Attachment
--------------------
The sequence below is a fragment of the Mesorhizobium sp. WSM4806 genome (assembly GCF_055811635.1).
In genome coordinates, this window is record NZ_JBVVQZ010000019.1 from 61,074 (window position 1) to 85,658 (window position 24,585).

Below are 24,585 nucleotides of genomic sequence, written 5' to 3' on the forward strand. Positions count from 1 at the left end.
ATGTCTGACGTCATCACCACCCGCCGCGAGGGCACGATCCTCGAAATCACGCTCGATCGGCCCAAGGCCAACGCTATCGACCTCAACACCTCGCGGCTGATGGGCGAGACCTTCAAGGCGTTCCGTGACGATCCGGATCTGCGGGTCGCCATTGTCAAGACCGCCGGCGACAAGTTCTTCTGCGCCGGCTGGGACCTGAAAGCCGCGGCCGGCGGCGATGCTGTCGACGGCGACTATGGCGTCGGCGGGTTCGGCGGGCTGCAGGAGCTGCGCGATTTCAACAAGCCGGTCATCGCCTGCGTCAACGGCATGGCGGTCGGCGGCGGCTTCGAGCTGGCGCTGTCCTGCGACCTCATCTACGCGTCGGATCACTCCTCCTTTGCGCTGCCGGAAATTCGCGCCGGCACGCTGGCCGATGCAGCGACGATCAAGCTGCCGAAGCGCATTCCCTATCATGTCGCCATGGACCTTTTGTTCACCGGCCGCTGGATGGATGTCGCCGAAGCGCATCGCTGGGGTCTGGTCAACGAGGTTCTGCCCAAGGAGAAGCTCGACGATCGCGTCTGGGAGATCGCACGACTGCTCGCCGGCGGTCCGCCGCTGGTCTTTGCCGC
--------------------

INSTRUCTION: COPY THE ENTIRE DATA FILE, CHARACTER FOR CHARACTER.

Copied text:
The sequence below is a fragment of the Mesorhizobium sp. WSM4806 genome (assembly GCF_055811635.1).
In genome coordinates, this window is record NZ_JBVVQZ010000019.1 from 61,074 (window position 1) to 85,658 (window position 24,585).

Below are 24,585 nucleotides of genomic sequence, written 5' to 3' on the forward strand. Positions count from 1 at the left end.
ATGTCTGACGTCATCACCACCCGCCGCGAGGGCACGATCCTCGAAATCACGCTCGATCGGCCCAAGGCCAACGCTATCGACCTCAACACCTCGCGGCTGATGGGCGAGACCTTCAAGGCGTTCCGTGACGATCCGGATCTGCGGGTCGCCATTGTCAAGACCGCCGGCGACAAGTTCTTCTGCGCCGGCTGGGACCTGAAAGCCGCGGCCGGCGGCGATGCTGTCGACGGCGACTATGGCGTCGGCGGGTTCGGCGGGCTGCAGGAGCTGCGCGATTTCAACAAGCCGGTCATCGCCTGCGTCAACGGCATGGCGGTCGGCGGCGGCTTCGAGCTGGCGCTGTCCTGCGACCTCATCTACGCGTCGGATCACTCCTCCTTTGCGCTGCCGGAAATTCGCGCCGGCACGCTGGCCGATGCAGCGACGATCAAGCTGCCGAAGCGCATTCCCTATCATGTCGCCATGGACCTTTTGTTCACCGGCCGCTGGATGGATGTCGCCGAAGCGCATCGCTGGGGTCTGGTCAACGAGGTTCTGCCCAAGGAGAAGCTCGACGATCGCGTCTGGGAGATCGCACGACTGCTCGCCGGCGGTCCGCCGCTGGTCTTTGCCGC